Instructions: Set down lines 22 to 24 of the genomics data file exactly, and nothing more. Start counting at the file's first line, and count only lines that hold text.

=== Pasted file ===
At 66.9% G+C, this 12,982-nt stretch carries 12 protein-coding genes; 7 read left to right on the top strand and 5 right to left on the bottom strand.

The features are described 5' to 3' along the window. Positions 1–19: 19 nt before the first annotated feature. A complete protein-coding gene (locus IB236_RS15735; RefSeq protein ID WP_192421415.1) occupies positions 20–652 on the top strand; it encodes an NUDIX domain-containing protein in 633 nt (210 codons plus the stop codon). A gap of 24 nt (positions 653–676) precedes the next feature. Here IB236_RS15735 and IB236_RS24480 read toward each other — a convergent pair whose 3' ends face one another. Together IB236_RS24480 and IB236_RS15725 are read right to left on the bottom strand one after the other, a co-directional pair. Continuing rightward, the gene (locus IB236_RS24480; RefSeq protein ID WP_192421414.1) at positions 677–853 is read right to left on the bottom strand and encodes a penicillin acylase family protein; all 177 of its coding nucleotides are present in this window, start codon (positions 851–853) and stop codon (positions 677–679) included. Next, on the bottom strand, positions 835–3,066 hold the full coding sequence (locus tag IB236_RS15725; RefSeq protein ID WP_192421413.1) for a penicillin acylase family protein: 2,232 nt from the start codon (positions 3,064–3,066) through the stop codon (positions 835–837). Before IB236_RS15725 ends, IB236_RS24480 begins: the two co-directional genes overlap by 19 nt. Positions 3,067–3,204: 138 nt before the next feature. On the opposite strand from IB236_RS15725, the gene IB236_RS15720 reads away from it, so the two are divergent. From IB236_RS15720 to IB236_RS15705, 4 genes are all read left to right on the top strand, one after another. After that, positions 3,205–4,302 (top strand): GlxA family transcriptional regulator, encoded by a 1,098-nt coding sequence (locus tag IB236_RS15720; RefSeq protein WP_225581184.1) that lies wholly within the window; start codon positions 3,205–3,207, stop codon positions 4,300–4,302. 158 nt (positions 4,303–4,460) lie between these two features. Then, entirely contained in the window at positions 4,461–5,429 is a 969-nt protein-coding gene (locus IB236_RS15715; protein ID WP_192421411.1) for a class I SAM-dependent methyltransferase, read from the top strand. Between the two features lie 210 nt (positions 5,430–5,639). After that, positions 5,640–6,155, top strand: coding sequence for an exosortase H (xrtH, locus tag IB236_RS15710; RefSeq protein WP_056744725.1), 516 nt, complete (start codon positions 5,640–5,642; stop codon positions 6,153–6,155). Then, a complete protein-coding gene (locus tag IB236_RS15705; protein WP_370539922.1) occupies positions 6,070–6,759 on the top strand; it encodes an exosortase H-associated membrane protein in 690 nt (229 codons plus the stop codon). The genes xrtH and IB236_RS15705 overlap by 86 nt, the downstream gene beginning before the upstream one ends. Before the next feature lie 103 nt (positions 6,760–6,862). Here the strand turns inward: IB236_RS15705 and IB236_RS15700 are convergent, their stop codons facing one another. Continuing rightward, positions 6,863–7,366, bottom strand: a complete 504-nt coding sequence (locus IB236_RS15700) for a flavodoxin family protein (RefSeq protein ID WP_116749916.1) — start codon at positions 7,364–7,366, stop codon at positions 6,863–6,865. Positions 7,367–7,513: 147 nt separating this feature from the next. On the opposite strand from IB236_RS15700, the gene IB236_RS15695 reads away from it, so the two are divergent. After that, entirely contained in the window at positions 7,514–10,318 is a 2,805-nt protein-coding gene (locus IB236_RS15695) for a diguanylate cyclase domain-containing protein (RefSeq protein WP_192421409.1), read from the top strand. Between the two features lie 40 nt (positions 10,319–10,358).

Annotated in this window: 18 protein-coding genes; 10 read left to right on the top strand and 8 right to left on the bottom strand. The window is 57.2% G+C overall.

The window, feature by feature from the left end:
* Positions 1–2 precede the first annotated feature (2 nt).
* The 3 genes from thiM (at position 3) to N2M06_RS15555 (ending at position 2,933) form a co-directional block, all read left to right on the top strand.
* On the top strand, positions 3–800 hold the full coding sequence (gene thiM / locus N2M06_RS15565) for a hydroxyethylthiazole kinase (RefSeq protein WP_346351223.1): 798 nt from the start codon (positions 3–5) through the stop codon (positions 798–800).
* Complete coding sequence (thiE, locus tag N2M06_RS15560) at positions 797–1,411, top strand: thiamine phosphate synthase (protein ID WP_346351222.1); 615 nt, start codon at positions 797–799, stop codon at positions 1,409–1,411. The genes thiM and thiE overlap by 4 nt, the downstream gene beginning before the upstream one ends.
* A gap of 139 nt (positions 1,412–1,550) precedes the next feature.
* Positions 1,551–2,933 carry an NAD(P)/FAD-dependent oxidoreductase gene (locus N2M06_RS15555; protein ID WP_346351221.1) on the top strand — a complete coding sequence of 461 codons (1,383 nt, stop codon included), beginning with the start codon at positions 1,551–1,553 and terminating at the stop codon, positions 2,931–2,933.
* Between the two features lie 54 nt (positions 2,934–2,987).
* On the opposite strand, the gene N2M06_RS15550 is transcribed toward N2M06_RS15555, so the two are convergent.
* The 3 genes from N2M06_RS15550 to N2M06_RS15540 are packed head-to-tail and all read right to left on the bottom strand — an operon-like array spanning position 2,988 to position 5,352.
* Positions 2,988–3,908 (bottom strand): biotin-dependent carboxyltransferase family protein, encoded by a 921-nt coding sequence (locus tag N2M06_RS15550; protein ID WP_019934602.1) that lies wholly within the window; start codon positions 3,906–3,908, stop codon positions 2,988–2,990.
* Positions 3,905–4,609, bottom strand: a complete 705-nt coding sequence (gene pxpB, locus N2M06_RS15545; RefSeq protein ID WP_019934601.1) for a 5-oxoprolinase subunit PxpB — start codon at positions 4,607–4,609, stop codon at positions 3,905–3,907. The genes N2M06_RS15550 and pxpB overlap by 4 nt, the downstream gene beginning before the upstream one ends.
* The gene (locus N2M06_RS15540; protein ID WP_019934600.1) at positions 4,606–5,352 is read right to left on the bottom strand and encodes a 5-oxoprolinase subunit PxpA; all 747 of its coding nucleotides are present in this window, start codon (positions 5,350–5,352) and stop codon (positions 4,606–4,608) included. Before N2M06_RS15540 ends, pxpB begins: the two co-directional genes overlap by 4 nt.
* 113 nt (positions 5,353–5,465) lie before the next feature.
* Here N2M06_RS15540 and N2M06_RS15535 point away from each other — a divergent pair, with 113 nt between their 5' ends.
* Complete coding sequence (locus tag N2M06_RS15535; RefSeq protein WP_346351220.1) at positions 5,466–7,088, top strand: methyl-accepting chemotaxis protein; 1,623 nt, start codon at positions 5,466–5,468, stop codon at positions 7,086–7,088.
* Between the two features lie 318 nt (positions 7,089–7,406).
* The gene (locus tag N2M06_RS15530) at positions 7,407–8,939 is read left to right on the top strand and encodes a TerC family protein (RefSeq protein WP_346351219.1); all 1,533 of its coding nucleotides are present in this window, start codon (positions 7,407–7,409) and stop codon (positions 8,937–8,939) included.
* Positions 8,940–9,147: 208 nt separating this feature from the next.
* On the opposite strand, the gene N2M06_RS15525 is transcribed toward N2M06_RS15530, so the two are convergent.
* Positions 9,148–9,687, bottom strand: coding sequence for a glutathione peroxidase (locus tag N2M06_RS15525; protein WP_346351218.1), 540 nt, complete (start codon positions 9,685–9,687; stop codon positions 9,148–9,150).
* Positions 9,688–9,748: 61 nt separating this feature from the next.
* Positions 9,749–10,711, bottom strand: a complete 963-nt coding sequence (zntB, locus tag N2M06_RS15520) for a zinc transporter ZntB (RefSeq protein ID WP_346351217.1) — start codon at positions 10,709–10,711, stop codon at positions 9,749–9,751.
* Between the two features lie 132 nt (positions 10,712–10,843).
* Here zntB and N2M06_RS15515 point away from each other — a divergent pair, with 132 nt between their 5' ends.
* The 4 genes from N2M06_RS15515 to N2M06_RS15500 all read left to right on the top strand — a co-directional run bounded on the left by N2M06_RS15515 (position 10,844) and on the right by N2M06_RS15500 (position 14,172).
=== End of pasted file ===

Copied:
* Positions 8,940–9,147: 208 nt separating this feature from the next.
* On the opposite strand, the gene N2M06_RS15525 is transcribed toward N2M06_RS15530, so the two are convergent.
* Positions 9,148–9,687, bottom strand: coding sequence for a glutathione peroxidase (locus tag N2M06_RS15525; protein WP_346351218.1), 540 nt, complete (start codon positions 9,685–9,687; stop codon positions 9,148–9,150).